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Kirk Lorange

Sitting on Top of the World - New Bluesy Lesson

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Kirk Lorange    120

One for the more advanced among you, a great old blues tune called 'Sitting On Top Of The World', also a well known bluegrass song. I had a listen to several versions, from the original by the Mississippi Shieks to the Cream version. The one that rang truest to me was

. I used his chord progression for this finger style rendition, I think you'll like it.

The Sitting on top of the World Lesson is free for those who have already bought my 'Bluesy Finger-Style Lesson Collection' and will be there for you when you next login.

If you haven't bought my Bluesy Finger-Style Lesson Collection, you can find all the details here. You'll also be able to listen to the audio of Sitting on Top of the World and the 18 other lessons included in the collection (listed below).

Sweet Home Chicago

Windy Wednesday (chord progression from Stormy Monday)

Been Had Blues (Slide Guitar Lesson)

Bluellaby

Daydream Blues

Double Stop Blues

FunkE Acoustic

House of the Rising Sun (1)

House of the Rising Sun (2)

House of the Rising Sun (3)

Los Blues

New Year's Blues

Rainy Day Blues

Slinky A Minor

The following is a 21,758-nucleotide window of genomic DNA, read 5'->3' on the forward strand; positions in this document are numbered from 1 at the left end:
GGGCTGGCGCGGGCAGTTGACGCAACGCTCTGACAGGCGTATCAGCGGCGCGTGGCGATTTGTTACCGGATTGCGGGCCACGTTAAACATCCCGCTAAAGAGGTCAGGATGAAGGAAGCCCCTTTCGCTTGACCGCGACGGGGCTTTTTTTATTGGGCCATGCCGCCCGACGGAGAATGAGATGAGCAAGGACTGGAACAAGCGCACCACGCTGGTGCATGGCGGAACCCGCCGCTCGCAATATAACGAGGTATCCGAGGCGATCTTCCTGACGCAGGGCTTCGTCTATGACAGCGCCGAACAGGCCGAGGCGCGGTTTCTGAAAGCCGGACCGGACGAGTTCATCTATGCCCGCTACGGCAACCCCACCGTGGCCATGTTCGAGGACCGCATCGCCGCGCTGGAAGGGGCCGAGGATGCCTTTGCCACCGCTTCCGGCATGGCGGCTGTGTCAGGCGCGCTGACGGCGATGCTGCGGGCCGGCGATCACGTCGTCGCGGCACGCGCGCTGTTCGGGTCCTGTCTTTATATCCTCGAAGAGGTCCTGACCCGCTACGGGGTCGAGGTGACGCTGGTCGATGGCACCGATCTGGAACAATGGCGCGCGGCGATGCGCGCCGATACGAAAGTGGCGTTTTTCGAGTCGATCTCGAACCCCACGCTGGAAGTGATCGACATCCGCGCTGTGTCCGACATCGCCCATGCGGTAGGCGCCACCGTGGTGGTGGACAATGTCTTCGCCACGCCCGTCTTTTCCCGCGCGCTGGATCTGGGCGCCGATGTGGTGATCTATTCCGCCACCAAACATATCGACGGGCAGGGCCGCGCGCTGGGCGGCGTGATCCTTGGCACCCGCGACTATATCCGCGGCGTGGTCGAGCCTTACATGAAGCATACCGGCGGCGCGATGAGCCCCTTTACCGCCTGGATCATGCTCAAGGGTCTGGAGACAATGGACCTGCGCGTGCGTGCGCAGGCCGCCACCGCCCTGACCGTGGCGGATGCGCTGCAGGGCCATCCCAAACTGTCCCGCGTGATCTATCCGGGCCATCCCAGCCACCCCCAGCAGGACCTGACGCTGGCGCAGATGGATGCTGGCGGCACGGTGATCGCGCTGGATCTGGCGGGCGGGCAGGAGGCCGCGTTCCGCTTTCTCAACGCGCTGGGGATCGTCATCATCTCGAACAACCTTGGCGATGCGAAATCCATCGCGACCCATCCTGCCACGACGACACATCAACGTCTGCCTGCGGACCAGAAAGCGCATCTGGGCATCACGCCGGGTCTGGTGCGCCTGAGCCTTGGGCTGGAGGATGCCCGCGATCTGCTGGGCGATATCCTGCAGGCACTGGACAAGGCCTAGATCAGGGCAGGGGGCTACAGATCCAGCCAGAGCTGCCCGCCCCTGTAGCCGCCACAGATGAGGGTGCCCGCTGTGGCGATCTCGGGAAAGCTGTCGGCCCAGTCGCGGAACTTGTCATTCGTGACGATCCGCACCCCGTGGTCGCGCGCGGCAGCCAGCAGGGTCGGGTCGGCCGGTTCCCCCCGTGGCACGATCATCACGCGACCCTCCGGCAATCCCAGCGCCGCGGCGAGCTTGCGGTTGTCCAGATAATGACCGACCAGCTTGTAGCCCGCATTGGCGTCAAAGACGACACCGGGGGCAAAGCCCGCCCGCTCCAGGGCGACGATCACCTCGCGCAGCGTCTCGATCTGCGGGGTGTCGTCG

Tiptoe Through the Blues

12 Bar Blues (Lesson 1)

12 Bar Blues (Lesson 2)

12 Bar Blues (Lesson 3)

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carol m    61

Nice lesson. Yes, I did see it was labelled difficult. At moments like this I remember a Woodie Allen quote: "Confidence is what you have before you fully understand the problem" - and also, I'm not afraid of failure, which is just as well in circumstances like this. Besides, Kirk makes it look so easy, so it must be - right? Besides, it's at a low beat per minute which always helps.

I haven't tried to play this yet, but I have a question - and I know I will not come out of this well, but:

In the Key of E Maj, the IV chord is usually/'supposed' to be, Major, and yet you have Am - I assume that's so you can grab the C to fit the melody between the A and the D9?

Also the vi chord in a Maj key is normally a minor chord, but your C chords are all Major - C#7 - | CMaj7 .

In fact many of these chords suggest (to me) that a minor key progression pattern is more logical, although it's obviously in EMaj, not Em.

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